Saturday, March 1, 2014

The Great Fast

As a Presbyterian, I experienced the changing seasons of the church calendar as primarily an opportunity to change the color of the cloths on the communion table and the pulpit and our stoles, in the case of Lent to a rich purple.  It made me feel edgy to join our Episcopalian friends down the road in ‘giving up’ something for Lent, usually something innocuous or banal like chocolate, which was intended to help us enter into something of the sacrifice of Christ.  Imagine that.  Maybe there was a Maunday Thursday service, depending on the toleration of the particular local church to such multiplication of services outside the usual.  Maybe a Good Friday service.  But more often than not, we Presbyterians sailed effortlessly from Christmas to Easter, marking both with special music, interrupting our normal sermon series with a special message to mark the day, and then picking up the following week right where we left off as if nothing happened.  I realize there are exceptions to this amongst the thousands of Protestant variables that shape the American Christian landscape, but this is how I remember it growing up as a good Presbyterian boy, and later as a Presbyterian pastor when it was my turn to give leadership in keeping our local traditions.

Now that I am Orthodox, I am making the fascinating discovery that, though we Presbyterians may use the same words as our Orthodox friends, we really are pointing in different directions.  Take the issue of fasting during Lent.  The Orthodox don’t just ‘fast’ from some token bit of food or some symbolic activity.  We fast from all meat and dairy products for the entire 50 days.  Which means we eat essentially a vegan diet.  And no alcohol.  We do this, not because we are mindlessly trying to satisfy some sort of legal requirement in order to somehow please God.  Rather we do this because it helps us focus attention on those aspects of our lives and character that would benefit from repentance, forgiveness and transformation.  Choosing to do without certain kinds of food also highlights our over-reliance on material things and underscores that our lives are too often ruled by an ideology of materialism rather than a theology of stewardship.  Moreover, our fasting is meant to be an icon of the real fast we are to be about – a fast from sin.

All of this is expressed, not in laws, but in prayer.  The very heart of Orthodox spirituality could be summed up in what we pray repeatedly as Orthodox Christians and what we call ‘the Jesus prayer’:

Lord Jesus Christ, Son of God, have mercy on me, a sinner.

During Lent, Orthodox Christians add another prayer to our devotions and to our services, the 4th century Prayer of St. Ephrem the Syrian:

O Lord and Master of my life!

Take from me the spirit of sloth, faint-heartedness, lust of power, and idle talk.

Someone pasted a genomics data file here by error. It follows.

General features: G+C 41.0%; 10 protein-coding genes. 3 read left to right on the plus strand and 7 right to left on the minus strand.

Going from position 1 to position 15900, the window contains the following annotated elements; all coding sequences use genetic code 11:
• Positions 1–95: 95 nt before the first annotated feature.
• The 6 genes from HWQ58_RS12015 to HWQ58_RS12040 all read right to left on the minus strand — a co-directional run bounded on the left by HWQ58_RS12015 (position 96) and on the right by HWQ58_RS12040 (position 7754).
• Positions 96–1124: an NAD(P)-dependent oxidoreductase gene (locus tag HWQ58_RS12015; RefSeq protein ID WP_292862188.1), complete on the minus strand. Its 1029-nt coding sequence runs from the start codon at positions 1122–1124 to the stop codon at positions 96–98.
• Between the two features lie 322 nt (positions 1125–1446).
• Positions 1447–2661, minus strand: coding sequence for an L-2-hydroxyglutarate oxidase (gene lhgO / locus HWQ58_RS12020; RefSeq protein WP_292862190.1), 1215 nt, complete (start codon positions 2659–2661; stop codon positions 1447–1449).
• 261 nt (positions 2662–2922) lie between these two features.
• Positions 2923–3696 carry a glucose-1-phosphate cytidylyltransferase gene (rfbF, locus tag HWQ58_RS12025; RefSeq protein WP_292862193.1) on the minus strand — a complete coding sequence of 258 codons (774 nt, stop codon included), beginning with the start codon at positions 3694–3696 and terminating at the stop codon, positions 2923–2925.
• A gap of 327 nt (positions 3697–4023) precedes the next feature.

But give rather to Thy servant the spirit of chastity, humility, patience, and love.

Yes, Lord and King!  Grant me to see my own errors, and not to judge my brother or sister.

For you are blessed unto ages of ages.


Lent is a time for us to give serious attention to those issues, attitudes and defects that hinder our relationship with God and harm our relationships with others.  It is a time when we engage with the consequences of our choices, of what we’ve done and said and thought.  It is a time of repentance.  This is why we fast.  This is why we pray.  This is why we go to services. This is why we go to confession.

Our fifty days of Lent (longer if you include the several weeks of pre-Lent preparation and the ramp up of Meatfare and Cheesefare Sundays) are not intended to be a long hard and pointless slog against the besetting personal defects that seem to have a permanent grip on our souls.  Instead, Lent’s beginning assumes the end, where we gather together as the Lord’s people on that last Saturday night, with Christ the Messiah and Savior having been crucified and his body sealed in the tomb, and we hear the joyful gospel, literally the ‘good news’ that ‘Christ has risen from the dead, trampling down death by death, and upon those in the tombs bestowing life!’

Lent is a reality check, reminding me that I am among the dead, among those needing a savior.  There is no one among us Orthodox under any illusion that we can somehow save ourselves.  Rather we are astonished when Christ’s mercy comes even to us.  Because Lent further acquaints us with our need for a savior, the miracle, the joy of Easter hits us full force.  In many respects Lent is like that story in Luke’s gospel of the two disciples on their way to Emmaus on the Sunday after the Lord’s death on Friday.  They meet a stranger along the way who opens up the Scriptures to them and shows them just what God has been up to.  And when they invite the stranger to stay the night with him, he joins them for their evening meal, gives thanks for the bread and breaks it and disappears.  And the two realize that they had been walking and talking with Jesus all along, and that he was revealed to them in the breaking of the bread.

Lyndel Littleton's The Road to Emmaus

This Lent, which begins for us with tomorrow (Sunday) night’s powerful vespers of forgiveness service, comes at a particular point of need for me.  I feel strongly the battle within me between my desire to live for myself and my desire to follow Christ.  There are certain things that I am feeling a need to give up, not just our normal meat and dairy, but things like social media, which have been a conduit for behaviors that take me far from God.  But mostly, I long to be free from sin.  Because every time I part from God’s way and God’s will, I choose to participate in death.  And my life is already way too scarred by sin and death and their cognates.  What I really need is Pascha – Easter.  And for us Orthodox, the only way to arrive at the Feast of Feasts is to walk the way of the Fast.

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